The audio is also decent. While it may seem that the two vents on either side of the keyboard are speakers, audio actually originates from the dual DTS:X ultra bar-shaped speakers on the back of the device. There isn't a lot of bass, but mid-frequency audio and dialogue sound crisp and clear and held their own when I played Netflix in a noisy kitchen.

HP Envy x360 2-in-1
Kyle Kucharski/ZDNET

The previously mentioned vents on either side of the keyboard are actually for expelling heat, something my colleague Cesar Cadenas will appreciate, as this is a laptop you can actually work with in your lap without getting first-degree burns on your legs.

Regarding the hardware, the Envy x360 is positioned just below HP's Spectre line of laptops to provide great performance that serves most users' needs. We reviewed the 2024 Spectre x360 earlier this year and found it has truly next-gen hardware with the cutting-edge "Meteor Lake" AI processor, but it will run you hundreds of dollars more.

The Envy x360, however, comes with an integrated AMD Radeon GPU that, coupled with the AMD Ryzen 7 8840HS processor, can run both CPU-intensive and graphics tasks well. This aligns with its targeted creator/freelancer consumer demographic, allowing visual apps like DaVinci Resolve and Adobe Photoshop to run smoothly, with an eye toward generative AI capabilities.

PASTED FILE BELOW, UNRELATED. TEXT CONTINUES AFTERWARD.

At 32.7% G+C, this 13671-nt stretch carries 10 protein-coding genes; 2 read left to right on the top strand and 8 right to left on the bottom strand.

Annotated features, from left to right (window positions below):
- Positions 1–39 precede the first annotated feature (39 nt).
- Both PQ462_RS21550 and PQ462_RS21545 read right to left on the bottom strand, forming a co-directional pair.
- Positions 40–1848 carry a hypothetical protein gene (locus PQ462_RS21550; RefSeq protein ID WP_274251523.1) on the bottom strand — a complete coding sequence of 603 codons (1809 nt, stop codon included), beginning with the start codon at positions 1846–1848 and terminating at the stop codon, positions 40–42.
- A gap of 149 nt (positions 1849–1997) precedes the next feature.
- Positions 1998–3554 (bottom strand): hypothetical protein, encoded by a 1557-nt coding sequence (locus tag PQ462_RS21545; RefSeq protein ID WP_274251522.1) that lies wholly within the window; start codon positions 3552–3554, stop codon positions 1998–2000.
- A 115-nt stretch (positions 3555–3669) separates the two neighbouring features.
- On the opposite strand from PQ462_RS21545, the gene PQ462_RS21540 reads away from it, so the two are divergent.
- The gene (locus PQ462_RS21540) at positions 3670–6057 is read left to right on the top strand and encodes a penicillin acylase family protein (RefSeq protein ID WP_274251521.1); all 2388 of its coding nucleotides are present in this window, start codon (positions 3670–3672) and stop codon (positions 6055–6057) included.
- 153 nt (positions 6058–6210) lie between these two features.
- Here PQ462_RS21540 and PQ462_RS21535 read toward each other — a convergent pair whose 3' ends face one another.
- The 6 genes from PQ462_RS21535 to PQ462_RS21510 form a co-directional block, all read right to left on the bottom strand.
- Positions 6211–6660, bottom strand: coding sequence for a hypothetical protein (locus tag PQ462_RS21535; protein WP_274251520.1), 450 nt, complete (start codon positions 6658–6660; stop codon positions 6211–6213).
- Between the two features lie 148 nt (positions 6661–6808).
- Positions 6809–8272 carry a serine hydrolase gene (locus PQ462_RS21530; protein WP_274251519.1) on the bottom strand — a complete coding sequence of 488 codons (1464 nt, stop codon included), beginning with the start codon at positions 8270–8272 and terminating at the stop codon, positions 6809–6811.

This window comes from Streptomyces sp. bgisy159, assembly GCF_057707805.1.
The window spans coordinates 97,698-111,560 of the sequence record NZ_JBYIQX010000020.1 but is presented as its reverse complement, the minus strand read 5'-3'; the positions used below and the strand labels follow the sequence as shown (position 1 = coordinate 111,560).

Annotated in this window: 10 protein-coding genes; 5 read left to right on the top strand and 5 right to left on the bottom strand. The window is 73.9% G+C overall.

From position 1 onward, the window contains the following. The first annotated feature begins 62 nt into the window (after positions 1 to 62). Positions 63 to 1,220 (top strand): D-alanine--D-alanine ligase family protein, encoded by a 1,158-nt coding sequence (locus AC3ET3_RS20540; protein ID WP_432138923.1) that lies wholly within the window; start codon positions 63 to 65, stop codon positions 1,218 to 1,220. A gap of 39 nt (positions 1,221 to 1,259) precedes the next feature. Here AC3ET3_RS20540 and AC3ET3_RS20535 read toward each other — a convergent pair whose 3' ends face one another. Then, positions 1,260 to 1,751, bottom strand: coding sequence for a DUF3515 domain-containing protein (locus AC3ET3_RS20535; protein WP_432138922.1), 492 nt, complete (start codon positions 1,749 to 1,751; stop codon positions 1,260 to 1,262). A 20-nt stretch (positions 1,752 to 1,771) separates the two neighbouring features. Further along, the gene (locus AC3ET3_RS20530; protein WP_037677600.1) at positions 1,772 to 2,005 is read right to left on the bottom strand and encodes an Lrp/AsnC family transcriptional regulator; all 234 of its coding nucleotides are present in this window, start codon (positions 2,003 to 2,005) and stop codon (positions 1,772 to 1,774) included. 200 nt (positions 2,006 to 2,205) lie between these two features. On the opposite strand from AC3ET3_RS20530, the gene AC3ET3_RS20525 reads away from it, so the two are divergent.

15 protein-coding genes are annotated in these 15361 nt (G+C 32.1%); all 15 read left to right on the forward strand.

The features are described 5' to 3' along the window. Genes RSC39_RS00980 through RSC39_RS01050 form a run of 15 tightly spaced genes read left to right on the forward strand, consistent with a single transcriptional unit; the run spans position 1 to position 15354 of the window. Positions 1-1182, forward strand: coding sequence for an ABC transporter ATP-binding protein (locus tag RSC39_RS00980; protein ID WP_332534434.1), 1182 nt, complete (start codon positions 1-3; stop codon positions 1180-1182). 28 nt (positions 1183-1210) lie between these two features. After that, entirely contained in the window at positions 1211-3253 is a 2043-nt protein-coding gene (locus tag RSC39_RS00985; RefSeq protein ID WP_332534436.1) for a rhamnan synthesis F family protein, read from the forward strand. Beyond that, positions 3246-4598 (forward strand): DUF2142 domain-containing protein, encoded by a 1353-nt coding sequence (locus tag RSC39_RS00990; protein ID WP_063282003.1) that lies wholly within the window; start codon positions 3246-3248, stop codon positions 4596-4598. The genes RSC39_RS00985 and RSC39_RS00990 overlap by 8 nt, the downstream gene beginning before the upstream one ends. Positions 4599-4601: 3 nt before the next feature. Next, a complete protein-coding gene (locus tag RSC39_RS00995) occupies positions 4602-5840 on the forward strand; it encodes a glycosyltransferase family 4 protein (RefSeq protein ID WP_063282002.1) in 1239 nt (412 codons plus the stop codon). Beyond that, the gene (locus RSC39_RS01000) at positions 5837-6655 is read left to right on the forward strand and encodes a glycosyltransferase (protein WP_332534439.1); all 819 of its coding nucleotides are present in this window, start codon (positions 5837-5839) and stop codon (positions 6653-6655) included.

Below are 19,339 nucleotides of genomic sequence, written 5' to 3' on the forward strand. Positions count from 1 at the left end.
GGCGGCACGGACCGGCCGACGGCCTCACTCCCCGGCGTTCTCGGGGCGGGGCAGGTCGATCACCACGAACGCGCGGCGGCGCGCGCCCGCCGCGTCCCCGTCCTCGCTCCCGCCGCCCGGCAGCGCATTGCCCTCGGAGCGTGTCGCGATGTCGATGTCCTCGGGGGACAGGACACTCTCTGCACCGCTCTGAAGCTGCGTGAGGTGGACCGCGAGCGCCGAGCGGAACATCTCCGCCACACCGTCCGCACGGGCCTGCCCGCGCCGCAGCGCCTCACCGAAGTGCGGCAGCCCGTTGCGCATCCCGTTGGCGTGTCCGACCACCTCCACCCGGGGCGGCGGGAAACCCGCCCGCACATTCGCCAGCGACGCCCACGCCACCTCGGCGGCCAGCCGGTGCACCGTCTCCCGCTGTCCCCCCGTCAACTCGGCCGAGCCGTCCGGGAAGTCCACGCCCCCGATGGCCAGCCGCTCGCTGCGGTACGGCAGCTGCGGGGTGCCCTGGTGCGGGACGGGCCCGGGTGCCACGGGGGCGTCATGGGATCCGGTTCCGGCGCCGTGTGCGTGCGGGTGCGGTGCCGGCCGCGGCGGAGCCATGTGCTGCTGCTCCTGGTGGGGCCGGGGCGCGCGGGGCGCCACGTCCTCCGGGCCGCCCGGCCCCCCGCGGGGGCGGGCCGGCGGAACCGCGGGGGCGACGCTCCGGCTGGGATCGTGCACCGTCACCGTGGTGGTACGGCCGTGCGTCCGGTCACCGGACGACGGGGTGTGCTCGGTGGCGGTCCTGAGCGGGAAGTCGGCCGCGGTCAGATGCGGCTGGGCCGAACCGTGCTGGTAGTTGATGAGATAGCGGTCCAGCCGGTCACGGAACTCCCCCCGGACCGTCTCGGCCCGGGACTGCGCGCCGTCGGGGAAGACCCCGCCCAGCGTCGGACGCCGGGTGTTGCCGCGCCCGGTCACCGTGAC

I found that the battery life was better than average -- especially for an OLED-equipped laptop -- thanks to the efficiency gains of the Ryzen 7 8840HS processor. With only intermittent use, the laptop lasted me several days, while sustained activity resulted in over 10 hours of battery life, more or less equivalent to what is advertised. Even better is the fast charging feature, which I found even faster than HP's 50% in 45-minute claims.

Also: Lenovo's new 2-in-1 ThinkPad improves on one crucial feature that pro users will love

The 2-in-1 form factor requires a certain degree of physical fortitude, and its hinge-style design (which is almost identical to the Lenovo 7i 2-in-1) supports a sturdy build that's up to the task. It has minimal screen wobble, yet enough resistance to stay in place as a touchscreen.